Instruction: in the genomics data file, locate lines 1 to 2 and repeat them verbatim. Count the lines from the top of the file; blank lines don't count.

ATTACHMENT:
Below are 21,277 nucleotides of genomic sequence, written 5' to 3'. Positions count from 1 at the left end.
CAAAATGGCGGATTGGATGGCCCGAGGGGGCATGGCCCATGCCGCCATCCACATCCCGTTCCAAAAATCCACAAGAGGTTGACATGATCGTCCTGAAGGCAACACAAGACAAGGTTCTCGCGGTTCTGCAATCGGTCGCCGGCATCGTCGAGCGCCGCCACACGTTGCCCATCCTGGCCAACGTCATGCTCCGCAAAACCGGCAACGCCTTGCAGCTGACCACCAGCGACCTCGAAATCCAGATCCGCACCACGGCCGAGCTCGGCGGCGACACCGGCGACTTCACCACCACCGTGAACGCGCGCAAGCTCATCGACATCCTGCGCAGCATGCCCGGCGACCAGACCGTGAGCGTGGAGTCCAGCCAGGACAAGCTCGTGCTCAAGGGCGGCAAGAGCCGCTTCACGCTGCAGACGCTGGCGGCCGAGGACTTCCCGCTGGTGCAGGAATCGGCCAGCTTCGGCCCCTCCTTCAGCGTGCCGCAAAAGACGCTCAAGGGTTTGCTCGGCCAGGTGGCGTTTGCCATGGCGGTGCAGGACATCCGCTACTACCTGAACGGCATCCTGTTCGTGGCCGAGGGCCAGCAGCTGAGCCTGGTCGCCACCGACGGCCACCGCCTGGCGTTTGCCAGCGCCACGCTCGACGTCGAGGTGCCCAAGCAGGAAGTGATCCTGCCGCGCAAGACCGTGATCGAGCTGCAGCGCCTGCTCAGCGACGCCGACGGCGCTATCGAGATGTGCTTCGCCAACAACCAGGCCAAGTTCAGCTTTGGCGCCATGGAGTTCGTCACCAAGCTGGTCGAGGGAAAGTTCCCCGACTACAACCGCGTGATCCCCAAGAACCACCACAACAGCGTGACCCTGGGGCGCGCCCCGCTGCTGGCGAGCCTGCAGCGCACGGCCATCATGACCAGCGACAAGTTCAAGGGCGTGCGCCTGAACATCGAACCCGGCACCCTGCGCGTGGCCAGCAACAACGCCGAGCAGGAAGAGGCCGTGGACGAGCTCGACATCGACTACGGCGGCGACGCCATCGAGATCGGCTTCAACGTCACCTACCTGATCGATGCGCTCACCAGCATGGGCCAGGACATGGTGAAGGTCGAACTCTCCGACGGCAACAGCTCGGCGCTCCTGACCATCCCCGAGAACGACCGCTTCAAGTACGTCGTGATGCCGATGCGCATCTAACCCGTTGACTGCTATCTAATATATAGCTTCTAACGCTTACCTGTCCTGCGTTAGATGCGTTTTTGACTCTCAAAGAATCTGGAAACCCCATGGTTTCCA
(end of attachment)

Below are 21,277 nucleotides of genomic sequence, written 5' to 3'. Positions count from 1 at the left end.
CAAAATGGCGGATTGGATGGCCCGAGGGGGCATGGCCCATGCCGCCATCCACATCCCGTTCCAAAAATCCACAAGAGGTTGACATGATCGTCCTGAAGGCAACACAAGACAAGGTTCTCGCGGTTCTGCAATCGGTCGCCGGCATCGTCGAGCGCCGCCACACGTTGCCCATCCTGGCCAACGTCATGCTCCGCAAAACCGGCAACGCCTTGCAGCTGACCACCAGCGACCTCGAAATCCAGATCCGCACCACGGCCGAGCTCGGCGGCGACACCGGCGACTTCACCACCACCGTGAACGCGCGCAAGCTCATCGACATCCTGCGCAGCATGCCCGGCGACCAGACCGTGAGCGTGGAGTCCAGCCAGGACAAGCTCGTGCTCAAGGGCGGCAAGAGCCGCTTCACGCTGCAGACGCTGGCGGCCGAGGACTTCCCGCTGGTGCAGGAATCGGCCAGCTTCGGCCCCTCCTTCAGCGTGCCGCAAAAGACGCTCAAGGGTTTGCTCGGCCAGGTGGCGTTTGCCATGGCGGTGCAGGACATCCGCTACTACCTGAACGGCATCCTGTTCGTGGCCGAGGGCCAGCAGCTGAGCCTGGTCGCCACCGACGGCCACCGCCTGGCGTTTGCCAGCGCCACGCTCGACGTCGAGGTGCCCAAGCAGGAAGTGATCCTGCCGCGCAAGACCGTGATCGAGCTGCAGCGCCTGCTCAGCGACGCCGACGGCGCTATCGAGATGTGCTTCGCCAACAACCAGGCCAAGTTCAGCTTTGGCGCCATGGAGTTCGTCACCAAGCTGGTCGAGGGAAAGTTCCCCGACTACAACCGCGTGATCCCCAAGAACCACCACAACAGCGTGACCCTGGGGCGCGCCCCGCTGCTGGCGAGCCTGCAGCGCACGGCCATCATGACCAGCGACAAGTTCAAGGGCGTGCGCCTGAACATCGAACCCGGCACCCTGCGCGTGGCCAGCAACAACGCCGAGCAGGAAGAGGCCGTGGACGAGCTCGACATCGACTACGGCGGCGACGCCATCGAGATCGGCTTCAACGTCACCTACCTGATCGATGCGCTCACCAGCATGGGCCAGGACATGGTGAAGGTCGAACTCTCCGACGGCAACAGCTCGGCGCTCCTGACCATCCCCGAGAACGACCGCTTCAAGTACGTCGTGATGCCGATGCGCATCTAACCCGTTGACTGCTATCTAATATATAGCTTCTAACGCTTACCTGTCCTGCGTTAGATGCGTTTTTGACTCTCAAAGAATCTGGAAACCCCATGGTTTCCA